March Madness starts today with 64 college basketball teams trying to make it to San Antonio, where this year's championship will be play, but it comes at a time when there's a dark shadow hanging over college athletics, Newsradio 1200 WOAI reports.
An FBI investigation into alleged under-the-table payments to players has reignited the debate over whether these high-profile athletes are fairly being compensated for their work.
St. Mary's law professor David Grenardo, who is a former college athlete and has studied the college labor market, says the current scholarship package that players are offered is a drop in the bucket.
"There is a price tag you can put on to someone's education but it pales in comparison to the amount of money these guys are generating," he explains.
Some scholarships at schools could be for $50,000 a year for a student, but that pales in comparison to the money the NCAA is making from the tournament, which comes from the $10.8 billion deal (and $8.8 billion extension) the NCAA has with CBS and Turner Broadcasting System, Inc. On top of that, the former college football player at Rice University says college athletes are pulled in many directions, meaning the education they receive may not be the same as non-student athletes.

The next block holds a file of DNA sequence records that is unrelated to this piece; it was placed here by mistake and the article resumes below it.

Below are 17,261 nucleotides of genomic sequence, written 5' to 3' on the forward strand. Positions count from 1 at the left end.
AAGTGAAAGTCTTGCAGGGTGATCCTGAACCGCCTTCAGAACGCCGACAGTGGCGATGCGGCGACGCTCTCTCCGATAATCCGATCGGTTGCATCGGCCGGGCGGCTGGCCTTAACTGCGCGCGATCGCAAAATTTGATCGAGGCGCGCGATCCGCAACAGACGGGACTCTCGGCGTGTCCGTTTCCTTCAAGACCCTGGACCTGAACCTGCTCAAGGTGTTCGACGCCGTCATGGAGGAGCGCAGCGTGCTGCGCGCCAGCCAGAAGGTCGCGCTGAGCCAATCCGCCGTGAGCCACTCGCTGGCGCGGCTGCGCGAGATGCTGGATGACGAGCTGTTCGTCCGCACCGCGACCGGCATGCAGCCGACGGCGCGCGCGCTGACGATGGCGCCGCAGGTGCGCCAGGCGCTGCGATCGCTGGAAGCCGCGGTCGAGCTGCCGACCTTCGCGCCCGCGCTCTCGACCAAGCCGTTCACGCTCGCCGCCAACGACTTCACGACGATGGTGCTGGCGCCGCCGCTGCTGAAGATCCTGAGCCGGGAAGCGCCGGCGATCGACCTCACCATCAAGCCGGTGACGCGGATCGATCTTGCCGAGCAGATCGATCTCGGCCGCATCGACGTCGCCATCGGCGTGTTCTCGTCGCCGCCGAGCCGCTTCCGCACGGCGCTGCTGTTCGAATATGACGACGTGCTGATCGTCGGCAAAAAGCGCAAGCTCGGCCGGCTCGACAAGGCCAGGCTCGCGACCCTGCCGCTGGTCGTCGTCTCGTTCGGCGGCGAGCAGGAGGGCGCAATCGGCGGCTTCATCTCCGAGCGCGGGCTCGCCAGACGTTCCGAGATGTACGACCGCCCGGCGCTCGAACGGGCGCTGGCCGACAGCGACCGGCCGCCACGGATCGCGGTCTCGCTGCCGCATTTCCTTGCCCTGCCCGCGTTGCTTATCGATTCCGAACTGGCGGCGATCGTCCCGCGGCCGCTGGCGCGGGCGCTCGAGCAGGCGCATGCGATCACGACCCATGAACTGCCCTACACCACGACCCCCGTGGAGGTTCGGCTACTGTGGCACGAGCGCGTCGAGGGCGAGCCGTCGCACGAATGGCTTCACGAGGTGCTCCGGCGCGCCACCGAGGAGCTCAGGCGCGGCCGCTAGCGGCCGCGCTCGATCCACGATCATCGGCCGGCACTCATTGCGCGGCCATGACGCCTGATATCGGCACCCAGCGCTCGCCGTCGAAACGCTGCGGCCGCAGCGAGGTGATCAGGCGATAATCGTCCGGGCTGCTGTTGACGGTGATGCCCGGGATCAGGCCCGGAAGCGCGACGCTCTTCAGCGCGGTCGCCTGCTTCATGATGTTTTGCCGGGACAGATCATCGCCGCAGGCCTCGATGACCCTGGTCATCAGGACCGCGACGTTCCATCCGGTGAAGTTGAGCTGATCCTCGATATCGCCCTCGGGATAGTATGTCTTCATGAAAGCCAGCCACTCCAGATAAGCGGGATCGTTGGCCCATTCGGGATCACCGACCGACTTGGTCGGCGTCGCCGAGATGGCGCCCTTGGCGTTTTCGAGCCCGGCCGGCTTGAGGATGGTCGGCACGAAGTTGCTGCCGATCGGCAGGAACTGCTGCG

In a report that Grenardo authored, he lobbies for paying college players, but setting a $3 million cap.
There would also be performance bonuses, which he feels would draw star players to smaller schools, where they would get more playing time and there would be a higher likelihood that they would win post-season awards.
"If you can steal one four or five star player, that would completely change how competitive that mid-major team is," he says.
Whether the NCAA acts and changes their tune, it's likely that the landscape of college basketball will rapidly change.
The NBA is looking to strengthen its relationship with the high school players, and there is talk of rolling back the 19-year-old age limit that was instituted in 2005, and letting high school players enter the draft again. The goal is apparently to strengthen the G League, which is like the NBA's minor league, by increasing salaries.
Australia's version of the NBA has announced its "Next Stars" program will pay young players about $78,000, which is also an attractive offer to American high schoolers who are not thrilled about college.
Grenardo says that, long as the NCAA deprives athletes of the ability to make money, they will seek it somewhere else.
"Let’s start compensating players, and open it up, and I think we'd have a more competitive college game."